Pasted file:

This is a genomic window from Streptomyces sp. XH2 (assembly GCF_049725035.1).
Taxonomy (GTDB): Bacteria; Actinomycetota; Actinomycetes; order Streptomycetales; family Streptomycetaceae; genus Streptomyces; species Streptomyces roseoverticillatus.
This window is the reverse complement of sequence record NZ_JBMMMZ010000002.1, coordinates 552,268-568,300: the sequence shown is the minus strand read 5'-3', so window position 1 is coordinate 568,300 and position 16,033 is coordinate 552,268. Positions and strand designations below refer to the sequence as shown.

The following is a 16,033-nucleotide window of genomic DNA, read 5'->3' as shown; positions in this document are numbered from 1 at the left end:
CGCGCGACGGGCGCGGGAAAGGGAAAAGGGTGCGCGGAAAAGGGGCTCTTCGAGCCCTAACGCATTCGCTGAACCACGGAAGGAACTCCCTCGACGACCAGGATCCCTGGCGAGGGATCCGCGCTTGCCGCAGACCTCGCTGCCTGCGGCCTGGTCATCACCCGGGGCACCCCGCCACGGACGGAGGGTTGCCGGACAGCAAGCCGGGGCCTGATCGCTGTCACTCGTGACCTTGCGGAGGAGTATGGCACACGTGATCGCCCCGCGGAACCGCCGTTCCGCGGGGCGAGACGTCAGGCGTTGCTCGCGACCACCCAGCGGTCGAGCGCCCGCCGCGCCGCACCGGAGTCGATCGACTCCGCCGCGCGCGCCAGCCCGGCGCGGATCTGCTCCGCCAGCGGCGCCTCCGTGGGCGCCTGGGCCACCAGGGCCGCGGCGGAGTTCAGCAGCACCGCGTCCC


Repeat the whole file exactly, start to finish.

This is a genomic window from Streptomyces sp. XH2 (assembly GCF_049725035.1).
Taxonomy (GTDB): Bacteria; Actinomycetota; Actinomycetes; order Streptomycetales; family Streptomycetaceae; genus Streptomyces; species Streptomyces roseoverticillatus.
This window is the reverse complement of sequence record NZ_JBMMMZ010000002.1, coordinates 552,268-568,300: the sequence shown is the minus strand read 5'-3', so window position 1 is coordinate 568,300 and position 16,033 is coordinate 552,268. Positions and strand designations below refer to the sequence as shown.

The following is a 16,033-nucleotide window of genomic DNA, read 5'->3' as shown; positions in this document are numbered from 1 at the left end:
CGCGCGACGGGCGCGGGAAAGGGAAAAGGGTGCGCGGAAAAGGGGCTCTTCGAGCCCTAACGCATTCGCTGAACCACGGAAGGAACTCCCTCGACGACCAGGATCCCTGGCGAGGGATCCGCGCTTGCCGCAGACCTCGCTGCCTGCGGCCTGGTCATCACCCGGGGCACCCCGCCACGGACGGAGGGTTGCCGGACAGCAAGCCGGGGCCTGATCGCTGTCACTCGTGACCTTGCGGAGGAGTATGGCACACGTGATCGCCCCGCGGAACCGCCGTTCCGCGGGGCGAGACGTCAGGCGTTGCTCGCGACCACCCAGCGGTCGAGCGCCCGCCGCGCCGCACCGGAGTCGATCGACTCCGCCGCGCGCGCCAGCCCGGCGCGGATCTGCTCCGCCAGCGGCGCCTCCGTGGGCGCCTGGGCCACCAGGGCCGCGGCGGAGTTCAGCAGCACCGCGTCCC